Accepting that you cannot be all things to all people is an important lesson to learn. It is actually quite refreshing to accept this, and to remember that you can curtail your expectations without curtailing your aspirations.
I hope my Top Tips,( honed through blood, sweat and beers), help ?!
1. Pick your husband well. My husband is a non-medic, and not a particularly high earner, but he has accepted that my career , as a GP Partner, must take priority over his. He appreciates the fact that with Partnership comes responsibility, and this has been exceptionally helpful. If you are maried to another GP or Medic they can certainly empathisize with your feelings of responsibility . They can even update you on the latest thesis on CKD over supper ( I have a freind who claimed CPD points for this!), but they will have similar resposibilities, and this can cause friction. This is particulary the case when kids are ill, boilers breakdown or colleagues need covering at short notice. If you have a good additional support network- friends or family- then this is less critical.
2. Pick your Practice well. I trained at a semi-rural practice, only 4 miles from where I work now. It couldn’t be more different . One practice was busy and large, and had a choatic busy ‘buzz’. The GPs there became friends, but I am very glad they are not my colleagues. The ‘buzz’ is fun, but exhausting. When working there GPs do not get home at lunch-time, and are rarely home before 8pm. My current Practice is busy, but smaller. This means we can make time at lunchtime, and manage appointments according to demand. Being in a small practice suits me well as I like to feel I have some knowlegde of the patients- who is (really) ill? Palliative? Bereaved? Weird? In a large practice, with more patients it is not always possible to ‘share’ this knowlege with everone, particularly if the practice has ‘named’ patient lists. There are, however, benefits in having more GPs around. There are more doctors to cover during sickness, and more doctors to ask if you are uncertain of something (you could even ask 2 GP colleagues if the first did not agree with your diagnosis!).
Pick a Practice that suits your needs emotionally ( I am clearly a control freak!), and logistically. I realised I did not want to live too near my patients when I found myself shouting like a fish-wife in the park, dressed in puke stained track suit bottoms and a ‘Smiths’ T-shirt: I was not sure I was happy to share my inadequate parenting skills and other intimate details of my life with all who I see ’ professionally’!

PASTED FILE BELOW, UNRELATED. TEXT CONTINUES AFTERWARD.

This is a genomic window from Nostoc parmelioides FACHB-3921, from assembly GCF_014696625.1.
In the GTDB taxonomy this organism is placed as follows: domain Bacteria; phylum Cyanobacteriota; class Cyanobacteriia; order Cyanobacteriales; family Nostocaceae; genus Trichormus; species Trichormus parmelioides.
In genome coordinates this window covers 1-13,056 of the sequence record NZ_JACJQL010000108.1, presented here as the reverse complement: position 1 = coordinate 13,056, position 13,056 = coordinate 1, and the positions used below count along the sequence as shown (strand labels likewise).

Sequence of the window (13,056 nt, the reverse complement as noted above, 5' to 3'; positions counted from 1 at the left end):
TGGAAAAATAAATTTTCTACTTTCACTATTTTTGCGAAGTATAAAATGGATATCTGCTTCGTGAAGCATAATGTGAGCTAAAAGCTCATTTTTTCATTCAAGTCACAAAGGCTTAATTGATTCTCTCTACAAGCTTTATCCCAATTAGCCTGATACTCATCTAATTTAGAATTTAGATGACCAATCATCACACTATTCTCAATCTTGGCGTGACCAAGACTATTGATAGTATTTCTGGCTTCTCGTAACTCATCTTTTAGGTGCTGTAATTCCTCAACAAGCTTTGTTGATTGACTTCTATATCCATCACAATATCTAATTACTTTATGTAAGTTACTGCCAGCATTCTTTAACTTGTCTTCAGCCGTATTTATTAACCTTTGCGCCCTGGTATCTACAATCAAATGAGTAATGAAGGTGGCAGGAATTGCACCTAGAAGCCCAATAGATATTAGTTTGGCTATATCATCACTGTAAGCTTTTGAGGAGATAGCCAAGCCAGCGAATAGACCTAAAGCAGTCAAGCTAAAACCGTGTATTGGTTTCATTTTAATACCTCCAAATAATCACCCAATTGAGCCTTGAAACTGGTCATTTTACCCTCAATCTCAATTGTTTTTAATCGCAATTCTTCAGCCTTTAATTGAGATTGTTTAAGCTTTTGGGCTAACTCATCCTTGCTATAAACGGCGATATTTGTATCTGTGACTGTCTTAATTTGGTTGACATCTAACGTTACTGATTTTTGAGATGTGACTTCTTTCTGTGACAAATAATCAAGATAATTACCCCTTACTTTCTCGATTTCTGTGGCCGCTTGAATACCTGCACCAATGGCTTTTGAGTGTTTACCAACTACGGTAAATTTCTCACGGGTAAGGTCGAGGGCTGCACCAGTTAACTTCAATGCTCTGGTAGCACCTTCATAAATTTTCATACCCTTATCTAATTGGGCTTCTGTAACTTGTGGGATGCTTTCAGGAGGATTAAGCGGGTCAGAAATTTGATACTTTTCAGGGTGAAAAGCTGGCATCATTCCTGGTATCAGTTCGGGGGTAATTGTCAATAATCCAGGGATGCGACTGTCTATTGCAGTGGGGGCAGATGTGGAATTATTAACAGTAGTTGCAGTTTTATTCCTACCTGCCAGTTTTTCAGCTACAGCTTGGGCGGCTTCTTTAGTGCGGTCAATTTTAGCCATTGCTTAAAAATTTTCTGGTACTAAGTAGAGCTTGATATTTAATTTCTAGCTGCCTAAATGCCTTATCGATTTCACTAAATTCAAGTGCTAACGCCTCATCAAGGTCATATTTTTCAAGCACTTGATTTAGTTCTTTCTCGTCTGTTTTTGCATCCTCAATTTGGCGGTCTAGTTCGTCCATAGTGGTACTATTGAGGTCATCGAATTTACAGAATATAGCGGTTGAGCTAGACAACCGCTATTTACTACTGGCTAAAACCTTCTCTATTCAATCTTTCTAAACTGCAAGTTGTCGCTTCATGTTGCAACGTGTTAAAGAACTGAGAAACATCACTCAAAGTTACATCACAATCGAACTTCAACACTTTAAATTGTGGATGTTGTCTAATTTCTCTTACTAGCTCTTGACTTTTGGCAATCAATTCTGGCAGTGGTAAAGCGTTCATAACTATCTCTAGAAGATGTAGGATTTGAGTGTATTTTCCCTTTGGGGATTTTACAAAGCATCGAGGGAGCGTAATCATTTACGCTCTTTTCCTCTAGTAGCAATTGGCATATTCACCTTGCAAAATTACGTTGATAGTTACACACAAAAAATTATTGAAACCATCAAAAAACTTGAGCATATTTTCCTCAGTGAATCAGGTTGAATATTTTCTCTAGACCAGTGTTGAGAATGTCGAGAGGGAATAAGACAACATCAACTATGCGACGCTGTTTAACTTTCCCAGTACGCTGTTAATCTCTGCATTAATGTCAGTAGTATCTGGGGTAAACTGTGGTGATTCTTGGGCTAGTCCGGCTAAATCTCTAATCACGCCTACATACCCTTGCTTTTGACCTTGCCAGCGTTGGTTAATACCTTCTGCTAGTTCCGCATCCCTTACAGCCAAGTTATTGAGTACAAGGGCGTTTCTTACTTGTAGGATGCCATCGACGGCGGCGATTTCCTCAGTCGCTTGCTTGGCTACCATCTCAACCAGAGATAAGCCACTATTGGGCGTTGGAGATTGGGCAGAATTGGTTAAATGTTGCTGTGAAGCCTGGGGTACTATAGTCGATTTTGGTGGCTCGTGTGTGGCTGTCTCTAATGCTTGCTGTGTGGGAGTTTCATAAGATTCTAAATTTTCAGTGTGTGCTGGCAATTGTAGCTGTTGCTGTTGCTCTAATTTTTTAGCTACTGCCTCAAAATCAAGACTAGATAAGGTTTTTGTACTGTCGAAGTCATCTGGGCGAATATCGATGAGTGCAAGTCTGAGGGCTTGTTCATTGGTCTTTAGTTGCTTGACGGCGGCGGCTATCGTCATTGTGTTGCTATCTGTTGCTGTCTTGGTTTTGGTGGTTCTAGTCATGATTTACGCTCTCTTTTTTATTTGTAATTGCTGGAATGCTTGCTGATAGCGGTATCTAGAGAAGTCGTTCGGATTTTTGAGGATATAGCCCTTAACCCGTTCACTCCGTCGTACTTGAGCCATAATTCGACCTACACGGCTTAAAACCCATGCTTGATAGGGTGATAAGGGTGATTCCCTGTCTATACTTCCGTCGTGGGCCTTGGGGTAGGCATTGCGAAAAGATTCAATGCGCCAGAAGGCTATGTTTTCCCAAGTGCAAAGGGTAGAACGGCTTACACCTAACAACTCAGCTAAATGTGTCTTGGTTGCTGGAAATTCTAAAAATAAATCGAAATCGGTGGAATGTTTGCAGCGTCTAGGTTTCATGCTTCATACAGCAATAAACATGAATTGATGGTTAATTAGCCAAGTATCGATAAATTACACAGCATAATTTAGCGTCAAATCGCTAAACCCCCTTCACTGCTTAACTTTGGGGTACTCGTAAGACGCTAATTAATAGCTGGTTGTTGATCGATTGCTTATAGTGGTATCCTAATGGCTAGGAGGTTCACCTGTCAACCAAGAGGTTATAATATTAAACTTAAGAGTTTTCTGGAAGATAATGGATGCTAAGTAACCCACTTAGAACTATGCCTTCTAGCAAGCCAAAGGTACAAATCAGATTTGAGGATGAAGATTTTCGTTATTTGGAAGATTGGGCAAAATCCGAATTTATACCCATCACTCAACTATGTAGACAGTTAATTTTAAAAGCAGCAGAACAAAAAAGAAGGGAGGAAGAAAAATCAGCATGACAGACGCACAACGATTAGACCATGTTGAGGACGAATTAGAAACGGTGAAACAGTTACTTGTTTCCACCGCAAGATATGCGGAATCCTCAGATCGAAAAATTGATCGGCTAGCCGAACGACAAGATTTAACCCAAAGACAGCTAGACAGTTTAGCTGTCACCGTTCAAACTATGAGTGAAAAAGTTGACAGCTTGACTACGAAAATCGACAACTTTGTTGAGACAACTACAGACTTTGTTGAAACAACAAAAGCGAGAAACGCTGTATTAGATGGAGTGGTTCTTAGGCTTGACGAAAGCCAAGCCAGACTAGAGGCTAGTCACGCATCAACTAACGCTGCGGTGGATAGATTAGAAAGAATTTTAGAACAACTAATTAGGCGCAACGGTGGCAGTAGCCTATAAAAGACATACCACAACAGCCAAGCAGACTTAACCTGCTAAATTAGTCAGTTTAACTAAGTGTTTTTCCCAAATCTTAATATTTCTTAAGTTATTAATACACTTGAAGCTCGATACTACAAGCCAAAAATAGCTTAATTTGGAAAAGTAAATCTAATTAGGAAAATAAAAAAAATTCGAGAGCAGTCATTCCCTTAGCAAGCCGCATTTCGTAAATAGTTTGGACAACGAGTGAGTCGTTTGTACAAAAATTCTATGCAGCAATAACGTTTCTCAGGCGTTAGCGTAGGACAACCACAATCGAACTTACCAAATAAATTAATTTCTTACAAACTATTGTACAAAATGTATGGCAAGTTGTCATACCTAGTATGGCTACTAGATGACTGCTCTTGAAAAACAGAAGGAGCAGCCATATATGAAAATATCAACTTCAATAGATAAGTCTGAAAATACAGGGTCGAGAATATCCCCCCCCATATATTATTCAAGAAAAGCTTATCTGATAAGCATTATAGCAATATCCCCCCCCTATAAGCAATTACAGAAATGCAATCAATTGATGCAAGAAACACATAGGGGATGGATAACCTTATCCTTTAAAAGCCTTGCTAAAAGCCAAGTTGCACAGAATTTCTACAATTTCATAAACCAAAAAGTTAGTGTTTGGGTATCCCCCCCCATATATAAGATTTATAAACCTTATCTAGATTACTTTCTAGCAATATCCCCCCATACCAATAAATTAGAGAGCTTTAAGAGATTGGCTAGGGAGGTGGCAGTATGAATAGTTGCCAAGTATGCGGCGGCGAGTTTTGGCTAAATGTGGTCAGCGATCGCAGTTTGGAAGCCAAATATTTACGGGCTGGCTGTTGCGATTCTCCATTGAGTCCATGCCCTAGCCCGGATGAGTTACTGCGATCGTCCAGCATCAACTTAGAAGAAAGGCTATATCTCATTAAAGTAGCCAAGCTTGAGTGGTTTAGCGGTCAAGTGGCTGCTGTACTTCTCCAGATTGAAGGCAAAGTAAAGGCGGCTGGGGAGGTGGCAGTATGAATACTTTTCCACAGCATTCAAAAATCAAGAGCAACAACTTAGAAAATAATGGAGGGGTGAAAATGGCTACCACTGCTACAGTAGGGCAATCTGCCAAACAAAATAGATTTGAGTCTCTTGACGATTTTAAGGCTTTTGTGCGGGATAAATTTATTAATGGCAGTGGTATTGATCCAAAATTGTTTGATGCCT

3. Pick your Staff well. I havebeen lucky and inherited a fantastically loyal practice staff. We have made mistakes, and this can be very stressful . It is amazing how 1 poor performing individual or prima donna (be they Clinical or Non-clinical staff) can make the whole team of 13 staff feel low. Make sure you have robust interview processes and never ever ever take on anyone permanently without a 6month or 12month get-out clause. It’s just fairer for both the practce and the new employee.
4. Make Communication within the Practice a priority. My experience has taught me that when you have a busy life or stresses outside the practice, it is easy to make assumptions that colleagues know what is going on. I have made the mistake of assuming that the chaps that I work with will notice if I am ‘under par’. They may not understand that the fact that my husband is away on business/ or my mother is unwell is causing me distress. Working with men has taught me that you really do need to flag-up any problems outside and inside the practice. They wont offer to help, or make allowances for you but at least they will UNDERSTAND why you are teary over coffee. It is also my experience that problems between Partners really explode once their is communictation breakdown. So, skipping the ’ drinks with Partners’ is not wise.
5. Learn to delegate, and say ‘No!’. This can be difficult as most mulit-taskers, who are problem solvers (like most GPs), like to sort out problems. Whilst it can be debated that we certainly have a moral obligation to hep our patients as much as we can, be aware it is not in our contracts to be their legal advocate, personal referee or represent them in any other capacity. It is not only at work that we need to say ‘No’, but also at home. Looking after other peoples children, when you should be catching up on some sleep/ shopping or appraisal paperwork has a knock-on effect.
6. Learn to say ‘Yes’! Say ‘Yes’ to study leave (even if it is on your day off/ very inconvenient as you have to get childcare sorted). Say ‘Yes!’ to offers of help, both inside and outside work. People will stop offering to help if you don’t start accepting some assistance.
Say ‘Yes’ to doing things that you enjoy. I make time to write , and do a Health ‘phone-in’ on local radio. If you have an interest, nuture it, even if you are buy. Oneday it may finiacially pay off, but every day it will boost your esteem and confidence.
7. Be prepared to make mistakes and don’t judge yourself too harshly. General Practice, and managing children, gets easier with experience. Don’t let people put you down- you can only do your best, and your home life means that you have lots of life expereince to pass onto your patients. And your GP life means you have a wealth of experience to pass onto your children.Th e skills you learn when negiotaiting with toddlers, running a home and handling a husband are immensely useful in General Practice , and are valid skills for life ( why not out claim them as points in your CPD?).
Dr Vicky Blackburn is a GP in Cheltenham, Gloucestershire